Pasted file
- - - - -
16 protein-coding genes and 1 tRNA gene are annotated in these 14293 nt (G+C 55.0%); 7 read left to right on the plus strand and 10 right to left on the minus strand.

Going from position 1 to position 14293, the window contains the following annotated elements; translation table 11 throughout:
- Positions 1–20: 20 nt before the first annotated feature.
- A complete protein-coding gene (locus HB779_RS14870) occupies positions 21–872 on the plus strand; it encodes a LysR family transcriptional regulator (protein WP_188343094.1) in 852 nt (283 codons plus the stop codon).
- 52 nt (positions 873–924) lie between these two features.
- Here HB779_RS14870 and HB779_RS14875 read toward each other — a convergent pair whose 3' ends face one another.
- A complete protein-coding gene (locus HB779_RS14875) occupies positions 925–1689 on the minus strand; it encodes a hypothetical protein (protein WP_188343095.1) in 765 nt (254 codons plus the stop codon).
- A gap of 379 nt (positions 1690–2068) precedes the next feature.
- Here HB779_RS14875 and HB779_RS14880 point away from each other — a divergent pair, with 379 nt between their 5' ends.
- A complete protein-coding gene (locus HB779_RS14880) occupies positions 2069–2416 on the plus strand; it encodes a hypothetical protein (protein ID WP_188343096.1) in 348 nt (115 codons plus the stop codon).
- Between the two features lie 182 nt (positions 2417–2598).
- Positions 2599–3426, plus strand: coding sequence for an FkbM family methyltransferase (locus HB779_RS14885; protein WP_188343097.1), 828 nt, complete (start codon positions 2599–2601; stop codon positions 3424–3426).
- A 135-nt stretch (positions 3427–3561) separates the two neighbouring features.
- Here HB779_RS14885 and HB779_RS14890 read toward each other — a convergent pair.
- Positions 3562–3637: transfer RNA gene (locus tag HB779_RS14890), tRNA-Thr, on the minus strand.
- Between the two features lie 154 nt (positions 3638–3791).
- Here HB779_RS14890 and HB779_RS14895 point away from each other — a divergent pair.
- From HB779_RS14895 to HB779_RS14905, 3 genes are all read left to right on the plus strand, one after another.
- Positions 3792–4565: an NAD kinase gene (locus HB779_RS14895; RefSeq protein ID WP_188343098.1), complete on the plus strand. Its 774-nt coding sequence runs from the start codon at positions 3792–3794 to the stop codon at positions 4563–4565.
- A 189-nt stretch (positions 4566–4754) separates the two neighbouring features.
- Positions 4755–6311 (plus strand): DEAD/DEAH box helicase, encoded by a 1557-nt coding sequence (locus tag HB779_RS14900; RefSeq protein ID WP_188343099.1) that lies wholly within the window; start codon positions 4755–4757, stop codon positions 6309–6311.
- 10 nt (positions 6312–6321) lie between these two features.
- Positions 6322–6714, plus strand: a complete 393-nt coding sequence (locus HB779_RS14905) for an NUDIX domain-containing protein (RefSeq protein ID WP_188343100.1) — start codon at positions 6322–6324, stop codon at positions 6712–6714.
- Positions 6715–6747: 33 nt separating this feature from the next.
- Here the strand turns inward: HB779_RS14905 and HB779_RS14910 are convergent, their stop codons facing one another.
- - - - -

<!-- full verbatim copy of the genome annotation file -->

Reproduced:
16 protein-coding genes and 1 tRNA gene are annotated in these 14293 nt (G+C 55.0%); 7 read left to right on the plus strand and 10 right to left on the minus strand.

Going from position 1 to position 14293, the window contains the following annotated elements; translation table 11 throughout:
- Positions 1–20: 20 nt before the first annotated feature.
- A complete protein-coding gene (locus HB779_RS14870) occupies positions 21–872 on the plus strand; it encodes a LysR family transcriptional regulator (protein WP_188343094.1) in 852 nt (283 codons plus the stop codon).
- 52 nt (positions 873–924) lie between these two features.
- Here HB779_RS14870 and HB779_RS14875 read toward each other — a convergent pair whose 3' ends face one another.
- A complete protein-coding gene (locus HB779_RS14875) occupies positions 925–1689 on the minus strand; it encodes a hypothetical protein (protein WP_188343095.1) in 765 nt (254 codons plus the stop codon).
- A gap of 379 nt (positions 1690–2068) precedes the next feature.
- Here HB779_RS14875 and HB779_RS14880 point away from each other — a divergent pair, with 379 nt between their 5' ends.
- A complete protein-coding gene (locus HB779_RS14880) occupies positions 2069–2416 on the plus strand; it encodes a hypothetical protein (protein ID WP_188343096.1) in 348 nt (115 codons plus the stop codon).
- Between the two features lie 182 nt (positions 2417–2598).
- Positions 2599–3426, plus strand: coding sequence for an FkbM family methyltransferase (locus HB779_RS14885; protein WP_188343097.1), 828 nt, complete (start codon positions 2599–2601; stop codon positions 3424–3426).
- A 135-nt stretch (positions 3427–3561) separates the two neighbouring features.
- Here HB779_RS14885 and HB779_RS14890 read toward each other — a convergent pair.
- Positions 3562–3637: transfer RNA gene (locus tag HB779_RS14890), tRNA-Thr, on the minus strand.
- Between the two features lie 154 nt (positions 3638–3791).
- Here HB779_RS14890 and HB779_RS14895 point away from each other — a divergent pair.
- From HB779_RS14895 to HB779_RS14905, 3 genes are all read left to right on the plus strand, one after another.
- Positions 3792–4565: an NAD kinase gene (locus HB779_RS14895; RefSeq protein ID WP_188343098.1), complete on the plus strand. Its 774-nt coding sequence runs from the start codon at positions 3792–3794 to the stop codon at positions 4563–4565.
- A 189-nt stretch (positions 4566–4754) separates the two neighbouring features.
- Positions 4755–6311 (plus strand): DEAD/DEAH box helicase, encoded by a 1557-nt coding sequence (locus tag HB779_RS14900; RefSeq protein ID WP_188343099.1) that lies wholly within the window; start codon positions 4755–4757, stop codon positions 6309–6311.
- 10 nt (positions 6312–6321) lie between these two features.
- Positions 6322–6714, plus strand: a complete 393-nt coding sequence (locus HB779_RS14905) for an NUDIX domain-containing protein (RefSeq protein ID WP_188343100.1) — start codon at positions 6322–6324, stop codon at positions 6712–6714.
- Positions 6715–6747: 33 nt separating this feature from the next.
- Here the strand turns inward: HB779_RS14905 and HB779_RS14910 are convergent, their stop codons facing one another.